What happened in Turkey this Sunday? Why did it become controversial?
On November 1, President Recep Tayyip Erdogan’s Justice and Development Party (Turkish: Adalet ve Kalkinma Partisi, or AKP), swept to a majority in the parliamentary elections, winning 317 of the 550 seats in the Turkish Grand National Assembly. The results were widely described as “shocking” because no opinion poll, or Turkish or Western observer or analyst, expected or predicted it. The campaign was criticised by an observers’ team from the Parliamentary Assembly of the Council of Europe (PACE) as “unfair” and characterised by “too much violence and fear”, while the International Election Observer Mission of the Organisation for Security and Cooperation in Europe (OSCE) said some contestants had not been able to campaign freely, and “voters’ access to a plurality of views and information” had been restricted. Erdogan reacted sharply: “Why is the world media taking such a close interest in Turkey while ignoring their own countries? Why don’t they respect the (Turkish) national will? The national will elected me by 52%. They still have not respected that fact,” he said.
But didn’t Turkey have another general election only recently?
Yes. The election of June 7 produced the country’s first hung parliament since 1999. The AKP won 258 seats, falling short of the majority mark of 276. The main opposition Republican People’s Party (CHP) won 132 seats, and the Nationalist Movement (MHP) and the pro-Kurdish People’s Democratic Party (HDP) won 80 seats each. After negotiations to form a coalition government broke down, Erdogan, on August 24, called fresh elections for November, and called them a “re-run” of the June elections. The five-month term of the outgoing Parliament was the shortest in Turkey’s history.
The AKP (317 seats) has won some 5 million more votes than in June, and taken back several seats that it lost to the MHP and HDP, who have won 40 and 59 seats respectively this time. The CHP (134) has largely remained where it was.
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So what changed between June and November to produce these results?
Erdogan said the results had shown that the Turkish “national will favoured stability”. Between March 2003 and June 2015, Turkey was largely peaceful, but this situation changed dramatically after the elections that produced the hung House. A 2013 ceasefire with the militant Kurdistan Workers’ Party (PKK), which had once showed promise of developing into a peace agreement, unravelled in July, leading to some of the worst violence Turkey has seen in the last 25 years. After the PKK killed two Turkish police officers in the city of Urfa, Turkish warplanes bombed PKK positions in southeastern Turkey and Iraqi Kurdistan, and sent troops into some Kurdish dominated cities. The PKK used IEDs to blow up military convoys. On October 10, two suicide bombers with alleged links to the Islamic State carried out a pair of bombings in Ankara, killing over 100 in the worst terror attack in the history of Turkey.
How could the violence and bombings have helped Erdogan and the AKP?
According to (anti-Erdogan) Western analysts, the violence allowed the Turkish President to turn “stability” into an election issue, and mobilise the prevalent atmosphere of fear to the aid of Sunni Turkish nationalism against Kurdish militancy. Much in the style of Vladimir Putin of Russia, Erdogan, the critics say, attacked the freedom of the press, ignored the rule of law, strongly polarised the country and created an atmosphere in which anyone opposed to him was painted as “anti-nation”, while he was presented as the only one standing between the country and chaos. The narrative of “stability” was linked to the continuation of one-party rule by the AKP, and evidence of the success of the nationalist positioning was seen in a huge turnout of voters. The attacks by the PKK weakened the HDP, which had got significant non-Kurdish support in June.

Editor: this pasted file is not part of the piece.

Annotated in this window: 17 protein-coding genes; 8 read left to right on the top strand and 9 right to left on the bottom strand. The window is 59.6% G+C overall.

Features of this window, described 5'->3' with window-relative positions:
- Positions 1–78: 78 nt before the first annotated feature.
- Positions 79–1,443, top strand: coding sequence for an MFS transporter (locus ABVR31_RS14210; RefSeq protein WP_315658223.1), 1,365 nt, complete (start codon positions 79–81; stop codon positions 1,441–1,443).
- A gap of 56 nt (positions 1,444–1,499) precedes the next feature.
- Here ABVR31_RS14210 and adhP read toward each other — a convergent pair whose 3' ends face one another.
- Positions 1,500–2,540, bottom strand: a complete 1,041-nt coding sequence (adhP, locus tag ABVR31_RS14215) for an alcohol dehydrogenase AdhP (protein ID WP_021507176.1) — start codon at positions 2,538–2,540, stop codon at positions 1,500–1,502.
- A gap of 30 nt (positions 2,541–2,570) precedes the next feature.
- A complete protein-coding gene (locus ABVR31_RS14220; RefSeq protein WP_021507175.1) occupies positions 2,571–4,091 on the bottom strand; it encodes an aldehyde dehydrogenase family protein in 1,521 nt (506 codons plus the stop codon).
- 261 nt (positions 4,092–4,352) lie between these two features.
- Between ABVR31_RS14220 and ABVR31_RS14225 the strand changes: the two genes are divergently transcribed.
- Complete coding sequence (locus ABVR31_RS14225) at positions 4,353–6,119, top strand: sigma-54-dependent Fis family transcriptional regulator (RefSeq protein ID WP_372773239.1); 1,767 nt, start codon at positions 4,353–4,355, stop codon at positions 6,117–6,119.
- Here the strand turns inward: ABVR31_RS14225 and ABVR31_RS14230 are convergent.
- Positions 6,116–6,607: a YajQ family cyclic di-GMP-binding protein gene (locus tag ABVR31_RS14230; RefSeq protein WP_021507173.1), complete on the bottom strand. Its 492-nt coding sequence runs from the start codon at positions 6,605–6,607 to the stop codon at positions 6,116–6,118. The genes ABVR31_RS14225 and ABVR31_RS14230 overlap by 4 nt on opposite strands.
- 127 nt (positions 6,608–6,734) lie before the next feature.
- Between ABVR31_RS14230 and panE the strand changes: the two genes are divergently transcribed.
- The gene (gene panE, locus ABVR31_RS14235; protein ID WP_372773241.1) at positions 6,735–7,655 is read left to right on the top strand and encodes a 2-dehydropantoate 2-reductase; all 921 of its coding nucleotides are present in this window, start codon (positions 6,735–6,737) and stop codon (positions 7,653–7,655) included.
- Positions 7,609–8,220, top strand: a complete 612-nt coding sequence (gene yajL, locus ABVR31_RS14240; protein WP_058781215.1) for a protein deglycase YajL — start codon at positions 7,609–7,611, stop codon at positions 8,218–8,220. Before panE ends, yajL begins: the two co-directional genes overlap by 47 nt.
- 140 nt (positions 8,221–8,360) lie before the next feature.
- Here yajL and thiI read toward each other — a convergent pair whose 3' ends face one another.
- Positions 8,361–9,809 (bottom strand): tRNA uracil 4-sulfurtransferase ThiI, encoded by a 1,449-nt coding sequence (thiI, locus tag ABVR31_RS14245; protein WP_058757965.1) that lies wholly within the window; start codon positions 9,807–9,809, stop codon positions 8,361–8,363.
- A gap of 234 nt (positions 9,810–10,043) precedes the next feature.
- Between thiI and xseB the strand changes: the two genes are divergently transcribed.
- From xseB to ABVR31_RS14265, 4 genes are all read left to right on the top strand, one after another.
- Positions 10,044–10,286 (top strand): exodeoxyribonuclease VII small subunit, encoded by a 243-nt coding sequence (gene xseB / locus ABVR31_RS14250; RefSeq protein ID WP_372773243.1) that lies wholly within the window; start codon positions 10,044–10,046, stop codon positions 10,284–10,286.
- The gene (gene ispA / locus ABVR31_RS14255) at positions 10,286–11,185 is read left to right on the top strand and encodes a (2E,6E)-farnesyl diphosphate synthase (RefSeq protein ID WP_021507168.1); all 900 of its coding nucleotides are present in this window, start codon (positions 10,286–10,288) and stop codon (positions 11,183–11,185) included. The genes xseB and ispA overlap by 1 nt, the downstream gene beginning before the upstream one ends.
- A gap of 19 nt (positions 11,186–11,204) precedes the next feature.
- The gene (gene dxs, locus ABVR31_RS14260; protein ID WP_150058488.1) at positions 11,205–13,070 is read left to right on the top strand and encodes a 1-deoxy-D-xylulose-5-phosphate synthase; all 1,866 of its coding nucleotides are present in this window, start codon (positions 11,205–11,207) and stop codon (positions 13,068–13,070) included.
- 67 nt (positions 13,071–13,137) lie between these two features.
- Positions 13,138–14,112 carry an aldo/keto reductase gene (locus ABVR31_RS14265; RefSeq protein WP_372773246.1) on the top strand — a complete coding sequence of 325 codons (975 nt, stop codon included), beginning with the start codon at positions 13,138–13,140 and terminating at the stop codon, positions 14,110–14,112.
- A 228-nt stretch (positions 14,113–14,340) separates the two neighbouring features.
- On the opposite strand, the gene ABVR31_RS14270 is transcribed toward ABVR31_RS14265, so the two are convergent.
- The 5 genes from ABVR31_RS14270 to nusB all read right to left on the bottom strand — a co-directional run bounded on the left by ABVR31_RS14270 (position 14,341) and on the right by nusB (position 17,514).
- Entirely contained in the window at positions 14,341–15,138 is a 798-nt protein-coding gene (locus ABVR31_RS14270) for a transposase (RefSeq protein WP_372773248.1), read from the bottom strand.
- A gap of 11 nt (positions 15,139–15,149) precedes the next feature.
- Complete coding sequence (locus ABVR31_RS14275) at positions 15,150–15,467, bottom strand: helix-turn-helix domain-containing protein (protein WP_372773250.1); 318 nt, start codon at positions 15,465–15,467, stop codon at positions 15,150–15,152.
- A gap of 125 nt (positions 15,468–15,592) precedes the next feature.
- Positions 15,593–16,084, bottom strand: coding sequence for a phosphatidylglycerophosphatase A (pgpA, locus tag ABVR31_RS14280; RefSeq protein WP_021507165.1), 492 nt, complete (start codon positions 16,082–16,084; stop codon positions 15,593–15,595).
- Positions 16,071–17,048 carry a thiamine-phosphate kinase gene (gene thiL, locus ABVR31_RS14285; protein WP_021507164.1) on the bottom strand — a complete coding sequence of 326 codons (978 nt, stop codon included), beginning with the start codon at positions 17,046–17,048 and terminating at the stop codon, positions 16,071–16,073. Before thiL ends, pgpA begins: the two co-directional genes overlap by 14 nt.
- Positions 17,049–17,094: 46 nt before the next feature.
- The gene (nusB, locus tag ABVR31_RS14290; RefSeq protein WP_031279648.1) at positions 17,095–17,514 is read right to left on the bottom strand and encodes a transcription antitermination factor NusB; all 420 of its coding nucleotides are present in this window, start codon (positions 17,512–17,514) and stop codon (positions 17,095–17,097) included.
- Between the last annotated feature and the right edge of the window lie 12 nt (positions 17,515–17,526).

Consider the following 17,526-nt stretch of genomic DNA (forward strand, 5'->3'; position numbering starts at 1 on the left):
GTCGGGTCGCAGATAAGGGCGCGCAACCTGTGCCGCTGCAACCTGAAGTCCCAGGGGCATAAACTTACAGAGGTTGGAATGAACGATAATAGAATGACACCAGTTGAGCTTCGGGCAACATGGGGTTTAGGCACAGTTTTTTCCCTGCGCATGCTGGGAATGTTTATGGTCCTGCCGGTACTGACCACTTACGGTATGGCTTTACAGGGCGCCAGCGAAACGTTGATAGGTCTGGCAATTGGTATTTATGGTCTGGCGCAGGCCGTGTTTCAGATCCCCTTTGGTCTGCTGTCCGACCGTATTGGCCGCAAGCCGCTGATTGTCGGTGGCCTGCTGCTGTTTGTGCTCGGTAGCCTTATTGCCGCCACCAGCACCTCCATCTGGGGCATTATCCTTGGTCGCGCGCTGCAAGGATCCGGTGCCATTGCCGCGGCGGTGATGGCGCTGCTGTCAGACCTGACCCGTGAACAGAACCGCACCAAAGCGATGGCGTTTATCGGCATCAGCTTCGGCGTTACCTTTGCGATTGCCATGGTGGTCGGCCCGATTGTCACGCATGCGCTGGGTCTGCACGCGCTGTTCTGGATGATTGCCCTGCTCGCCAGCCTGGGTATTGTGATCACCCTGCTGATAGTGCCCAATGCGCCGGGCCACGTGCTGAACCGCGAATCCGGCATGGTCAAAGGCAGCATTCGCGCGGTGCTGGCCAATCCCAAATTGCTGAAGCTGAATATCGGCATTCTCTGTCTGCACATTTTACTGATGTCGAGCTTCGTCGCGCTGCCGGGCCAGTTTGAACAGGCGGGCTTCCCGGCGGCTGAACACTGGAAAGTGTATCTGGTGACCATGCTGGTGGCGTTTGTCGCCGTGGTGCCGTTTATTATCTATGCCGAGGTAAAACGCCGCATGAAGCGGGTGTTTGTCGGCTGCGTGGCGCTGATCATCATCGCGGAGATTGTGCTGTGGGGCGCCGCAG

How does the Islamic State and the war in the Middle East fit into this picture?
For over a year and a half, Turkey did virtually nothing as the ISIS swept through Syria and Iraq, essentially because the terrorist group was fighting the regime of Bashar al-Assad in Damascus, whom Erdogan wanted to see out of power. But in July, after an ISIS suicide bombing killed 32 in the Turkish town of Suruc and US President Barack Obama spoke to Erdogan by phone, Turkey started to attack the ISIS. The policy shift was, however, complicated by the Kurdish problem — while Washington sees Syrian Kurds as a key to the battle against the ISIS, Ankara looks upon them as terrorists. Indeed, as the ceasefire with the Turkish Kurds has broken down, Turkish forces have attacked many more PKK strongholds than ISIS positions. A fresh layer of complication has been contributed by Assad’s benefactor Russia, which, since entering the war early in October, has been targeting the same Syrian opposition forces whom Turkey wants to strengthen.
What happens now? What does all this mean for Turkey, Kurds and the region?
Erdogan can be expected to renew his bid to consolidate power in his own hands. The AKP is 50 seats short of the 367 needed to change the constitution directly, but a supermajority of 330 — which will allow the government to call a referendum on questions like changing the parliamentary system into a president-led republic — is possible in alliance with another party. It is not clear what the AKP might do to revive the Kurdish peace process. The Turkish economy needs attention — over the last five years, the rate of annual growth has plunged from 10% to 3%, one of the reasons the AKP did badly in June. Turkey’s role in the Syrian crisis will remain critical — some 2 million refugees are in Turkey, and Ankara has been trying to negotiate a financial deal with the EU to tackle the situation.
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